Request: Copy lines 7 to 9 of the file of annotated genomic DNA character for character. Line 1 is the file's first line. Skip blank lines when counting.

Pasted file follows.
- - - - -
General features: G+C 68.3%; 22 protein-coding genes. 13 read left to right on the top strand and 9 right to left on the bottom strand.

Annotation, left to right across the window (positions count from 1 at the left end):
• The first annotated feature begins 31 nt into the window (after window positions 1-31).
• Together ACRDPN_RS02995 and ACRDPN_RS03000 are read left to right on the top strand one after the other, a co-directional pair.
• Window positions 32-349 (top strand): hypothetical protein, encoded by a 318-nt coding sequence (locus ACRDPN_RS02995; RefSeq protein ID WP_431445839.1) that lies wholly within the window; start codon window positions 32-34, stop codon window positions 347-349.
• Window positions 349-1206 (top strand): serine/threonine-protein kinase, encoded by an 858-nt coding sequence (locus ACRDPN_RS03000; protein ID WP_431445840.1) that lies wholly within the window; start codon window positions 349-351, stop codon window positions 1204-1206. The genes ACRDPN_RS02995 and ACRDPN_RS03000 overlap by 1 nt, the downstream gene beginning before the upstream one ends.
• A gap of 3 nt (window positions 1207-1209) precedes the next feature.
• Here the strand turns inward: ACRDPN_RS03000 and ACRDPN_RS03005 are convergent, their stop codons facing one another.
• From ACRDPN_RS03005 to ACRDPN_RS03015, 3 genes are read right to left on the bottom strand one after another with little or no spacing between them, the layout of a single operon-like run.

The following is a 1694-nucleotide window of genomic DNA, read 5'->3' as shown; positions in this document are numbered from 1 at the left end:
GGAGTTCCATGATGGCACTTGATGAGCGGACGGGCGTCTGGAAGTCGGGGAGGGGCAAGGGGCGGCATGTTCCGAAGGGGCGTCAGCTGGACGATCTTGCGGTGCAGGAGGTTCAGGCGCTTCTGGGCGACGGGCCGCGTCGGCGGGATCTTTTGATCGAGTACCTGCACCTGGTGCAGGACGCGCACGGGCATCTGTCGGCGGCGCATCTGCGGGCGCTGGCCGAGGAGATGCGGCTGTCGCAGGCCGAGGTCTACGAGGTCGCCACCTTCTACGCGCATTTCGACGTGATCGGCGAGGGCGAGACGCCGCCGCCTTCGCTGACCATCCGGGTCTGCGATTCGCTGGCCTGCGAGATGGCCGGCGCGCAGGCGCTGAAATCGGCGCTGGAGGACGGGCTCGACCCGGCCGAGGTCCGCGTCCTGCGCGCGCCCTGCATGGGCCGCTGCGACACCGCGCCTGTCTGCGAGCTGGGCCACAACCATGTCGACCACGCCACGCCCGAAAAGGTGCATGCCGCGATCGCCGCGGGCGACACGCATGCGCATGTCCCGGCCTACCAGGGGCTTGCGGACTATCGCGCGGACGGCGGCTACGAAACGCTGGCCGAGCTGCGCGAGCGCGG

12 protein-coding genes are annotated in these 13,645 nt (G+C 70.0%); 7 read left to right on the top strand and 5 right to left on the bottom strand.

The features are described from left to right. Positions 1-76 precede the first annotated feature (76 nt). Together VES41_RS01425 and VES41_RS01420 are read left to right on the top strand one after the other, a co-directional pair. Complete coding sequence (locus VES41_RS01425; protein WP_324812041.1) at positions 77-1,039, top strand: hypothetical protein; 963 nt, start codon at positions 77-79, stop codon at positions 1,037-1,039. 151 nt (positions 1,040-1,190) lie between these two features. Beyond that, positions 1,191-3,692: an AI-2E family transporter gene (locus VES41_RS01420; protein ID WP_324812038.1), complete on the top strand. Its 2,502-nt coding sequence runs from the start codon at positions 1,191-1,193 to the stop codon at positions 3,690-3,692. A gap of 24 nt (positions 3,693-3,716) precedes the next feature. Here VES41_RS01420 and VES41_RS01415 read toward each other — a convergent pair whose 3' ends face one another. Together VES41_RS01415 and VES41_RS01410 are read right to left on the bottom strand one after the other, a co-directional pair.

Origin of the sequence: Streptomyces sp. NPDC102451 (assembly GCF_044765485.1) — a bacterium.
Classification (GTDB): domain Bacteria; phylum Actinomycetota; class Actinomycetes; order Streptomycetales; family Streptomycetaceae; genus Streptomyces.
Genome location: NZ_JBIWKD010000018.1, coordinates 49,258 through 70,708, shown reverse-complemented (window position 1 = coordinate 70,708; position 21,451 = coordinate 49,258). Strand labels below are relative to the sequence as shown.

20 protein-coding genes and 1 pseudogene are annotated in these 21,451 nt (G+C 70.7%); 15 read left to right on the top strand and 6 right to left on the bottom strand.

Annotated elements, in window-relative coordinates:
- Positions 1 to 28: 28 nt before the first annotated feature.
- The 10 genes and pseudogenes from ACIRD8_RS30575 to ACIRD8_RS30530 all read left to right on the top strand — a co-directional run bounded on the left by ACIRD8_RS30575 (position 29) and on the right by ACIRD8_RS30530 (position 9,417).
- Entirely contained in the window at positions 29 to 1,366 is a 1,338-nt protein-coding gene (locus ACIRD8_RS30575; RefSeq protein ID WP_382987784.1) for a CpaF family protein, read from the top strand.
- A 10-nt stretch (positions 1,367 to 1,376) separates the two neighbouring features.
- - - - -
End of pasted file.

• A gap of 3 nt (window positions 1207-1209) precedes the next feature.
• Here the strand turns inward: ACRDPN_RS03000 and ACRDPN_RS03005 are convergent, their stop codons facing one another.
• From ACRDPN_RS03005 to ACRDPN_RS03015, 3 genes are read right to left on the bottom strand one after another with little or no spacing between them, the layout of a single operon-like run.